cimen, indeed, of the most wonderful “What can have taken you," said thing on earth.' He went, expecting Collins, “ to the old church at such an a bushel of diamonds, or Fortunatus's hour of such an evening? Did you purse, or something equally unlike wait till it was pitch dark in order to turnips and clover, and was much astosee the view the better?"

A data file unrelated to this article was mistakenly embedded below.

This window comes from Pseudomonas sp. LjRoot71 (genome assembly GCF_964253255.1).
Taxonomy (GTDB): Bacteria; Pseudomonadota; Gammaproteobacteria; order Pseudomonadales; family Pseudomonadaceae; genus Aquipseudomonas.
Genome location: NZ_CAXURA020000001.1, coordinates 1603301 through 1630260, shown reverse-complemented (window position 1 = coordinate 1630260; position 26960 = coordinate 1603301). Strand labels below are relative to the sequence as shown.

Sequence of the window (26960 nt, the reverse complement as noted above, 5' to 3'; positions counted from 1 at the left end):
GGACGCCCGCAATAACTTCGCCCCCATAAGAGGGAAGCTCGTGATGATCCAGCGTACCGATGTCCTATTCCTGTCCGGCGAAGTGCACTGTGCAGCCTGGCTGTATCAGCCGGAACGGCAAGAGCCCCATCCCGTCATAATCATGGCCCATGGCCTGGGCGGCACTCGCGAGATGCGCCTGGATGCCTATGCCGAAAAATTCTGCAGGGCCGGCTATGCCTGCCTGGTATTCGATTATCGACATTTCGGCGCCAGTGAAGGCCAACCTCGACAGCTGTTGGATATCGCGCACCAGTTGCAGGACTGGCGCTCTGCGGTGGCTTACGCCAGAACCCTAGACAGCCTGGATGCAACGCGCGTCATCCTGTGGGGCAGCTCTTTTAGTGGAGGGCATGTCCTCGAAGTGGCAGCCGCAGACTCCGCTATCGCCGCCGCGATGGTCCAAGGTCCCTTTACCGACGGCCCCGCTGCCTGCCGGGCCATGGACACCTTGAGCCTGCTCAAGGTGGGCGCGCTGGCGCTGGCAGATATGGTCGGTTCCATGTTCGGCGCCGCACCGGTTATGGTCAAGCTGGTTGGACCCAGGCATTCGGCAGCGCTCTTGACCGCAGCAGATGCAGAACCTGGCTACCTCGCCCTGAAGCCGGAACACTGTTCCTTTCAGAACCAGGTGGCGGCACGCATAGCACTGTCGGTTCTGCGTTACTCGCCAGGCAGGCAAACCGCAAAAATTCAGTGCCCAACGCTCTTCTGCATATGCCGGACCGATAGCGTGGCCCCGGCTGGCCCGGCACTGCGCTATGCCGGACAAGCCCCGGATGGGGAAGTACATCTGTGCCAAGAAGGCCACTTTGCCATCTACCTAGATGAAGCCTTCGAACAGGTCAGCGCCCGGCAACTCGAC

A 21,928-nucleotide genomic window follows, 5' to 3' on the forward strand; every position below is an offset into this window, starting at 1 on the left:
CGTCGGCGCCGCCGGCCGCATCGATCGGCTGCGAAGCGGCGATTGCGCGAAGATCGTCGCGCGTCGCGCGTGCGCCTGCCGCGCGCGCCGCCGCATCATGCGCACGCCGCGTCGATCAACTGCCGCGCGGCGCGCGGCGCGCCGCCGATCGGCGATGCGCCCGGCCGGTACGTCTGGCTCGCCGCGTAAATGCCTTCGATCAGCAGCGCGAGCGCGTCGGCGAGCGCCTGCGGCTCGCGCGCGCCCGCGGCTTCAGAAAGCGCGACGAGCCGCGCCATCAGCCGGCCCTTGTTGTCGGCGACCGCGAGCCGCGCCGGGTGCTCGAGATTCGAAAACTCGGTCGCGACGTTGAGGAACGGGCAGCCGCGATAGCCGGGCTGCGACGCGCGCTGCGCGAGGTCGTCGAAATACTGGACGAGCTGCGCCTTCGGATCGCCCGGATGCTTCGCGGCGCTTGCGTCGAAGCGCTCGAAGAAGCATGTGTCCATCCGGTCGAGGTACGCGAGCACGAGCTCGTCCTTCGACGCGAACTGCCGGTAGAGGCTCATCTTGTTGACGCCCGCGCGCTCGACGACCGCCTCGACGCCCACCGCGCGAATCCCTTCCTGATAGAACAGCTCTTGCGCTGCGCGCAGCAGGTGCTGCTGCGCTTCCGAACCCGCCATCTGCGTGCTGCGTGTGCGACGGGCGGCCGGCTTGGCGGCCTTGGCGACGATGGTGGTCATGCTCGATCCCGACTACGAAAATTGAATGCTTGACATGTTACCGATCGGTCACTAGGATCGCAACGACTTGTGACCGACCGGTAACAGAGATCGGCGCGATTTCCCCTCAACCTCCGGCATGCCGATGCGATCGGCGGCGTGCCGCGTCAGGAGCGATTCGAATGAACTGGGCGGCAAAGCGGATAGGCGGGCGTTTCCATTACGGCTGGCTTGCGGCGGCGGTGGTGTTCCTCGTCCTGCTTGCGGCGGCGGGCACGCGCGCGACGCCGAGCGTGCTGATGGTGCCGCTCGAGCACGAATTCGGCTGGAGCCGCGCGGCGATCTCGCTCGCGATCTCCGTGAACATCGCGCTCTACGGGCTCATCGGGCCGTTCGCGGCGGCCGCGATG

nished and puzzled at seeing only a Darkness," answered Walsing- poor little chubby baby. Yet the letham, “is sometimes well worth see- ter-writer said true enough. I do not ing. We, however, wanted only to know that even I have much right to view the sunset from the church, and complain on the present occasion.” proposed to return by twilight and “ Then I am sure we have not,” moonlight. But the storm overtook said Maria ; " but I am afraid you are us, and, no doubt, also detained Mrs. very wet-and she glanced at his hat, Nugent at the farm-house, where she which lay on the floor beside him.” had stopped behind us for a few mo “Oh! my old hat is soaked a little. ments. We were, of course, glad of So many queer mists and vapours must the shelter afforded by the ruin. What rise up in it from one's brains, espewe should have done at last, but for cially when one has happened to look you, I cannot imagine.”